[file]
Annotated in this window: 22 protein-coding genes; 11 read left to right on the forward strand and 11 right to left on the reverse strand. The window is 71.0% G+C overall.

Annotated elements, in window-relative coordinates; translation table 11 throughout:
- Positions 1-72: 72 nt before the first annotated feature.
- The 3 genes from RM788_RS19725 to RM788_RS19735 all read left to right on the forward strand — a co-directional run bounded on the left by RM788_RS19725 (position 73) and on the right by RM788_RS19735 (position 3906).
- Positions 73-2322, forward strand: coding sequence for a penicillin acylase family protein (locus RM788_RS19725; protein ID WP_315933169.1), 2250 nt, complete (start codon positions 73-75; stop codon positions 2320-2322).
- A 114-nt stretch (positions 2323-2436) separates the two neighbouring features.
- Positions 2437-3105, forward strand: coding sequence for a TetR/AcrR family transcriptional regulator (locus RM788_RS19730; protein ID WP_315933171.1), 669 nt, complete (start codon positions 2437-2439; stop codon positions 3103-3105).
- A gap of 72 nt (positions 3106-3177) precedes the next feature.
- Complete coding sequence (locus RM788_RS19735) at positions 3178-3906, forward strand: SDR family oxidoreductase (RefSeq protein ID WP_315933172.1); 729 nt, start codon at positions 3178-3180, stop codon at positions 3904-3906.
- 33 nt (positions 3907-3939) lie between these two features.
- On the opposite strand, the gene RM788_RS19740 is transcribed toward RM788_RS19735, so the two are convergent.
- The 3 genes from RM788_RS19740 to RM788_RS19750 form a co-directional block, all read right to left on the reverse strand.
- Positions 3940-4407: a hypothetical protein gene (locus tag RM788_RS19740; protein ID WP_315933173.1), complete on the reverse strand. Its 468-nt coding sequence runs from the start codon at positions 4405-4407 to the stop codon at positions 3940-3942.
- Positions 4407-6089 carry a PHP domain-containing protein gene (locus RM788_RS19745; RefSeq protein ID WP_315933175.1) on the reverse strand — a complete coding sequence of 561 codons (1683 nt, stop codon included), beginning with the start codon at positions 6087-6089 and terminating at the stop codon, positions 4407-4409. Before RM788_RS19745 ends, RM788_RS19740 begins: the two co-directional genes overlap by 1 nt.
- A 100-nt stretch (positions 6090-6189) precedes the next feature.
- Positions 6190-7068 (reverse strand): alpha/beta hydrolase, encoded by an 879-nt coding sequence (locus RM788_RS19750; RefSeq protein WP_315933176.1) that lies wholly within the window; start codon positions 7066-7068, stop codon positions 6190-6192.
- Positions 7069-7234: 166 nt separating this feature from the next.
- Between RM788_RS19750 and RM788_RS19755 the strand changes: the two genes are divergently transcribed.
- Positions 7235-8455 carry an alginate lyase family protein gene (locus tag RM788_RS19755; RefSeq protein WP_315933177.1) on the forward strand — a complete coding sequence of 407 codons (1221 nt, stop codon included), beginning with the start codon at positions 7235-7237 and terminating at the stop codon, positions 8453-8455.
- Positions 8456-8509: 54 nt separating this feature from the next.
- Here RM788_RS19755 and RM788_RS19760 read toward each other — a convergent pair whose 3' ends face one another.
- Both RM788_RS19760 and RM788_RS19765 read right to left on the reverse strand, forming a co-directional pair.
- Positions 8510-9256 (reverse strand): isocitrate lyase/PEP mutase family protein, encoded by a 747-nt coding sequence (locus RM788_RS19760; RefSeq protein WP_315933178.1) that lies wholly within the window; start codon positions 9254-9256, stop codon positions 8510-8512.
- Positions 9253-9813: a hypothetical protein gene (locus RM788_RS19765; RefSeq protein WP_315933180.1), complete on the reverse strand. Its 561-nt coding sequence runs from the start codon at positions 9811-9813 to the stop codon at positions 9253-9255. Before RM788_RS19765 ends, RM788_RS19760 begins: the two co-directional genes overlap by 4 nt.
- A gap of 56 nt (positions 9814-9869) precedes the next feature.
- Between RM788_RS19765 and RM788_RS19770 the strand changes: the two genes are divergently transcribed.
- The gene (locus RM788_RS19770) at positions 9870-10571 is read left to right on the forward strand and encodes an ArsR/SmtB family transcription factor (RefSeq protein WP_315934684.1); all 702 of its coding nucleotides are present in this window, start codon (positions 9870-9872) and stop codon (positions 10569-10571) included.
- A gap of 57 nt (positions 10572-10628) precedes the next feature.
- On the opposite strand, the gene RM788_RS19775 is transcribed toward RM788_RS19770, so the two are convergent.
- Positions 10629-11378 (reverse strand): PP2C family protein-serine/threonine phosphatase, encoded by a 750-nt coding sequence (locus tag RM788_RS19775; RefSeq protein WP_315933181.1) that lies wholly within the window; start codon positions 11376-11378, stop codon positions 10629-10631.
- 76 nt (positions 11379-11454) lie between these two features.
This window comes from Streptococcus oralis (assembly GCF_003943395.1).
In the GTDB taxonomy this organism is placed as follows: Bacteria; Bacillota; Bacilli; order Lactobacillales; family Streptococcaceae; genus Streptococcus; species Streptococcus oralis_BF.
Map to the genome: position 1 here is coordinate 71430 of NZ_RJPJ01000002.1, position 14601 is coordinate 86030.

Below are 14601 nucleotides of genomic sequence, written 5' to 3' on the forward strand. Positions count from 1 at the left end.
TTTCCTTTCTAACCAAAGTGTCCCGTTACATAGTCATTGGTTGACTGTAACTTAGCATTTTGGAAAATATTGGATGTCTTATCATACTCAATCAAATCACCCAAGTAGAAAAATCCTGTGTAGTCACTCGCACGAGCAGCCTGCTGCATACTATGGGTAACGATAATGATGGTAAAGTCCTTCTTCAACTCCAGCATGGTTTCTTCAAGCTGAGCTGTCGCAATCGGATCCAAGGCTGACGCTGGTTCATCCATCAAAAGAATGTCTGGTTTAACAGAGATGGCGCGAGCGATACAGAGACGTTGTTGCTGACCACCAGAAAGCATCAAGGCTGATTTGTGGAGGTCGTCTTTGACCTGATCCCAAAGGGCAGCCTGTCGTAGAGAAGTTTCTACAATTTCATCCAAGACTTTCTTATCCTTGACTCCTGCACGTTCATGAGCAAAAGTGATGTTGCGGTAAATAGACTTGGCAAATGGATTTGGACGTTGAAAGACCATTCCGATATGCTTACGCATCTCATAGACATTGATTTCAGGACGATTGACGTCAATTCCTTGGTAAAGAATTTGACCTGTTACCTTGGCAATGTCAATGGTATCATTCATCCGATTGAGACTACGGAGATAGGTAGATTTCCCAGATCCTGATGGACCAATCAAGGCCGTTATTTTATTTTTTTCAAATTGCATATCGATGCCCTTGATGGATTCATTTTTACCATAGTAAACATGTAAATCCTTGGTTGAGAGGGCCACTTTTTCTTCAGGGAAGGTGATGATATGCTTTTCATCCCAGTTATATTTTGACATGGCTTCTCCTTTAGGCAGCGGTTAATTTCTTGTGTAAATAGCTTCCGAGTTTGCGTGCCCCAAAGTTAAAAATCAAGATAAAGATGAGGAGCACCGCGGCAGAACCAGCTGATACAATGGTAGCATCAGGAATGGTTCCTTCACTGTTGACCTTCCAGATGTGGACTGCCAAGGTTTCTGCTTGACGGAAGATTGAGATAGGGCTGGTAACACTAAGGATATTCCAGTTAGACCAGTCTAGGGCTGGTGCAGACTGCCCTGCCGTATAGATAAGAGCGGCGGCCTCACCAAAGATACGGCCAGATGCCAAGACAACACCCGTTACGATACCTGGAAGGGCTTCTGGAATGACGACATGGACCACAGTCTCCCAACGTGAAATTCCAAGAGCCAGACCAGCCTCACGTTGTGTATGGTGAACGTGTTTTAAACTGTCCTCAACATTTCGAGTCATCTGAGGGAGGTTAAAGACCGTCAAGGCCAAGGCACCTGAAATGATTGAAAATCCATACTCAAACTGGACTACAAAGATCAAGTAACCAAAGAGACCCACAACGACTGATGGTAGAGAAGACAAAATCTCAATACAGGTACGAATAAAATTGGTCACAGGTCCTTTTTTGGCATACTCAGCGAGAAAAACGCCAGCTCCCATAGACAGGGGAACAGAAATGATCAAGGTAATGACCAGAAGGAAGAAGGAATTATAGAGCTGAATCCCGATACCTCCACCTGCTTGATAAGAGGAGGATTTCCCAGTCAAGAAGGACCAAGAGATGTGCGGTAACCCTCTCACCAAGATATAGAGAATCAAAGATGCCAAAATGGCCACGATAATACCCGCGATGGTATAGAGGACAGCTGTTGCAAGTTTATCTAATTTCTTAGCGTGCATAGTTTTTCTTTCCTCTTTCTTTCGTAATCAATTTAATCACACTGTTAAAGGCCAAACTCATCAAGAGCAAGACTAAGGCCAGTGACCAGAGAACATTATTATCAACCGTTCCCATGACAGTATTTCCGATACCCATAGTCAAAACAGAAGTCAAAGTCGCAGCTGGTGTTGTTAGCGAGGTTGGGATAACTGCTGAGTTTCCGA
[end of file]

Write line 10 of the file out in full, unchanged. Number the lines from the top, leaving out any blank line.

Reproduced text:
- 33 nt (positions 3907-3939) lie between these two features.